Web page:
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Transurethral resection of the prostate (TURP)

TURP is an operation to improve a man’s urination by surgically removing the inner overgrown part of the prostate.  With age the inner part of the prostate grows and becomes larger and can block the flow of urine.  This is called benign prostatic hypertrophy (BPH).  This condition is usually treated with medications first to help make urination easier but in many men this no longer helps and a surgical option is necessary.

TURP is the gold standard operation for improving urine flow due to prostate obstruction.  The procedure is carried out with a urological telescope (cystoscope).  It is passed through the penis under anaesthetic with high definition optics, light source and an electrical current resecting loop.  The overgrown tissue can be resected from the inside of the prostate and a large channel made to allow good urination after the surgery.

The operation lasts about 1 hour and involves a 2-day stay in hospital.  Recovery after the operation is usually good but patients need to be aware that bladder control and having to rush to the toilet can be a common finding as the bladder and prostate heal.

As with any surgery there are risks involved.  In the modern era these risks are uncommon.  They include bleeding, infection, pain, and the risks of an anaesthetic.  It is quite rare that a patient needs a blood transfusion after the surgery (under 5%).  The risk of leaking or incontinence after this operation is very low (<1%) and it does not affect erectile function.  In the long term there is a 5% risk of developing a narrowing or stricture of the water pipe (urethra) and after 10 years about 5% of men might need a second operation due to regrowth of the prostate tissue.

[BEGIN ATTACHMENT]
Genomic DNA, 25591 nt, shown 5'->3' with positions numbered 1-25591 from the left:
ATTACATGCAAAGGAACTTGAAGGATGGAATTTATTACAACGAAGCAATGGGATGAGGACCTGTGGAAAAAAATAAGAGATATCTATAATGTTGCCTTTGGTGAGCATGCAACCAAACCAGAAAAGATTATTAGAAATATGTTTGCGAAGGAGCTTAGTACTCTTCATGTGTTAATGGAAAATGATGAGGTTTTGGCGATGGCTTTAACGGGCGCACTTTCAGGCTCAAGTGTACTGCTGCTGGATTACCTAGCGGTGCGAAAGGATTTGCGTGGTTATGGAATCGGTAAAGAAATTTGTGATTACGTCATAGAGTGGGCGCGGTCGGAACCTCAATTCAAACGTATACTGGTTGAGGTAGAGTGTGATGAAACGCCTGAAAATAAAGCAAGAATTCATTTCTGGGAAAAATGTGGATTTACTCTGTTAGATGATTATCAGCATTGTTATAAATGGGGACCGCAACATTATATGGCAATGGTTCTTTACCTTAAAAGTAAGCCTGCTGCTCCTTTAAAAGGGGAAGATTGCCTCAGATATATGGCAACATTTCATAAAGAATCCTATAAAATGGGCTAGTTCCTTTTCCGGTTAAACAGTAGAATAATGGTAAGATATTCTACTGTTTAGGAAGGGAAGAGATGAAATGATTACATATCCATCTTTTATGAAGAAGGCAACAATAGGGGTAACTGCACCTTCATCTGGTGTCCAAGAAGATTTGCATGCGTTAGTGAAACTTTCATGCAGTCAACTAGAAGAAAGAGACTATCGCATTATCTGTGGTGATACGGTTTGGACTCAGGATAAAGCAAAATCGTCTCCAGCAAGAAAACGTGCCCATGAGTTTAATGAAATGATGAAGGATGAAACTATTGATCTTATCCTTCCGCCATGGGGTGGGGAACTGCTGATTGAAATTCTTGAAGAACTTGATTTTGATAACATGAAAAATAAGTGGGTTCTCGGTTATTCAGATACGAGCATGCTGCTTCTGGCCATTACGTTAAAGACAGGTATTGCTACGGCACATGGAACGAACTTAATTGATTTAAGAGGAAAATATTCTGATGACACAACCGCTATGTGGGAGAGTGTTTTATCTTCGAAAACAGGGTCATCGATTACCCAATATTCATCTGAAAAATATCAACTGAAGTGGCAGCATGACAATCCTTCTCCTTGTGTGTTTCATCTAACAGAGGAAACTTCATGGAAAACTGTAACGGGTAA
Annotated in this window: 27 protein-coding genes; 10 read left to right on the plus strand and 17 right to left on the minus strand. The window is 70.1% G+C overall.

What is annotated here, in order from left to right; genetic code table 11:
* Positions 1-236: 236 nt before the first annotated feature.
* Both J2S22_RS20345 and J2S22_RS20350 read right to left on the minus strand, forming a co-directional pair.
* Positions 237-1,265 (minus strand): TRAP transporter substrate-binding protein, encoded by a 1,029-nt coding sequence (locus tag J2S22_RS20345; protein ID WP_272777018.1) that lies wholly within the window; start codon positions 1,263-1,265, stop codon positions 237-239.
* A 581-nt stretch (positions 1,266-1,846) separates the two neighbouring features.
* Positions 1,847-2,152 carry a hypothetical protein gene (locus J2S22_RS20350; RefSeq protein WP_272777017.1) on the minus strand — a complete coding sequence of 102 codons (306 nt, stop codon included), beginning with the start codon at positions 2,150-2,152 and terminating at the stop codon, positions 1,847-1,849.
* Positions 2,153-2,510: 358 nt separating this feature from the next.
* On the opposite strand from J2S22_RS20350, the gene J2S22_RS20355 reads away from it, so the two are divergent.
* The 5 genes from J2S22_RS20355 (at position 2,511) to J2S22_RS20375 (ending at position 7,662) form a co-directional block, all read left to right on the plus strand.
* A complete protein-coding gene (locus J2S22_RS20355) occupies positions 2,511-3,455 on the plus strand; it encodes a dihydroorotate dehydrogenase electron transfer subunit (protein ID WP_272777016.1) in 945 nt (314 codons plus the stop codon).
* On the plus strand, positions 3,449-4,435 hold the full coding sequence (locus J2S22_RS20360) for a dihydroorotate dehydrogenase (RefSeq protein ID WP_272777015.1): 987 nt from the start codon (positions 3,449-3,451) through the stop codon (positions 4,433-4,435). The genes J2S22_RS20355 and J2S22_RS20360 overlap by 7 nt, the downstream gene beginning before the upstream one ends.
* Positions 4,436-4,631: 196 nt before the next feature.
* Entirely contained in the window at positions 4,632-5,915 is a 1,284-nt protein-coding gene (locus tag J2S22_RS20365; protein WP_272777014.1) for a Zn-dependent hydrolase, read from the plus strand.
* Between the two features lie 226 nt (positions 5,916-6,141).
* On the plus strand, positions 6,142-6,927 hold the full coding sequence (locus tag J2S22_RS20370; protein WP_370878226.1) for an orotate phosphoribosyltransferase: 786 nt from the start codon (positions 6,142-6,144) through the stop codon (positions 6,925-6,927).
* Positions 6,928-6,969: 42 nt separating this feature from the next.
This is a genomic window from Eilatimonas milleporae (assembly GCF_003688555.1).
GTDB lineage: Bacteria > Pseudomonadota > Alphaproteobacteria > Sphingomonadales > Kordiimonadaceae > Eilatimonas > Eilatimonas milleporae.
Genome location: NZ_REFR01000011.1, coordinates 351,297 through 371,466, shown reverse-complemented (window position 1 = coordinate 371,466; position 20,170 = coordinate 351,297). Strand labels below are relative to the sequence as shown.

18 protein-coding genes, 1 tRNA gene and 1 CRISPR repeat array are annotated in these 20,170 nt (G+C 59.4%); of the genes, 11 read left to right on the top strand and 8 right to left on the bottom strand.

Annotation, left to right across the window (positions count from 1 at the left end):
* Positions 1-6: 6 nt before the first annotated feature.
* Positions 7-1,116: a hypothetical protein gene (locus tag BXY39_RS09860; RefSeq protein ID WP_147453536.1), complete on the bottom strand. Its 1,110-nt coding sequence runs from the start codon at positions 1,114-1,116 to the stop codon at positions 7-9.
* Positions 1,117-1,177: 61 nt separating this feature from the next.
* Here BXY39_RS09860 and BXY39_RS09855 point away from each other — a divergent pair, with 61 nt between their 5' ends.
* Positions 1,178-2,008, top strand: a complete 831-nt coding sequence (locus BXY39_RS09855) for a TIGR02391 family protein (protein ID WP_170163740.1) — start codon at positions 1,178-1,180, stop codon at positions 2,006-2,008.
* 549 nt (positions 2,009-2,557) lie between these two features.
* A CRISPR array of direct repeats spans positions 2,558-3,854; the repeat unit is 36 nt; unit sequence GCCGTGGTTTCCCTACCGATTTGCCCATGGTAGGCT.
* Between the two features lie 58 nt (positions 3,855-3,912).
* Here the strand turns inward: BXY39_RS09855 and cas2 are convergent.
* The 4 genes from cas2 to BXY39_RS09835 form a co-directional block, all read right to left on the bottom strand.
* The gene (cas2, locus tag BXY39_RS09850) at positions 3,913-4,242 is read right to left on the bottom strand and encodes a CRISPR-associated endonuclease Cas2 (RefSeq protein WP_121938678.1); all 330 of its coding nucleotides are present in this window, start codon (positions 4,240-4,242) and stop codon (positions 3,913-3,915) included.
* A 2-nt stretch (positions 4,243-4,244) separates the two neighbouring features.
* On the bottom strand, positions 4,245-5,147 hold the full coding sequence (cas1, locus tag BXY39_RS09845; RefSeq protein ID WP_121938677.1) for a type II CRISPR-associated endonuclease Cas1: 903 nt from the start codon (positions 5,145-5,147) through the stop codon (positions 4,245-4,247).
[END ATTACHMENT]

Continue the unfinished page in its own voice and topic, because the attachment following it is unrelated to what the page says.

The small chips of prostate tissue, which are removed, are evacuated from the bladder and sent to the pathology laboratory for analysis.  This is to ensure all the tissue is simply normal tissue and there is no cancer present.  In fewer than 5% of men sometimes a small volume of cancer can be found incidentally and your surgeon will discuss this with you.  This is uncommon.  After the operation the patient is returned to the ward where he can eat and drink and a catheter is left in the bladder for 2 days to wash sterile fluid through the prostate and bladder to prevent bleeding and blood clots.  This catheter is removed on the second morning after surgery and the ward nursing staff then make sure that the patient can urinate properly and empty his bladder fully without any problems.  Usually the patient is able to go home on the second day after surgery.  Patients are then seen again 6 weeks later by Dr Pokorny for review and to make sure everything is progressing well.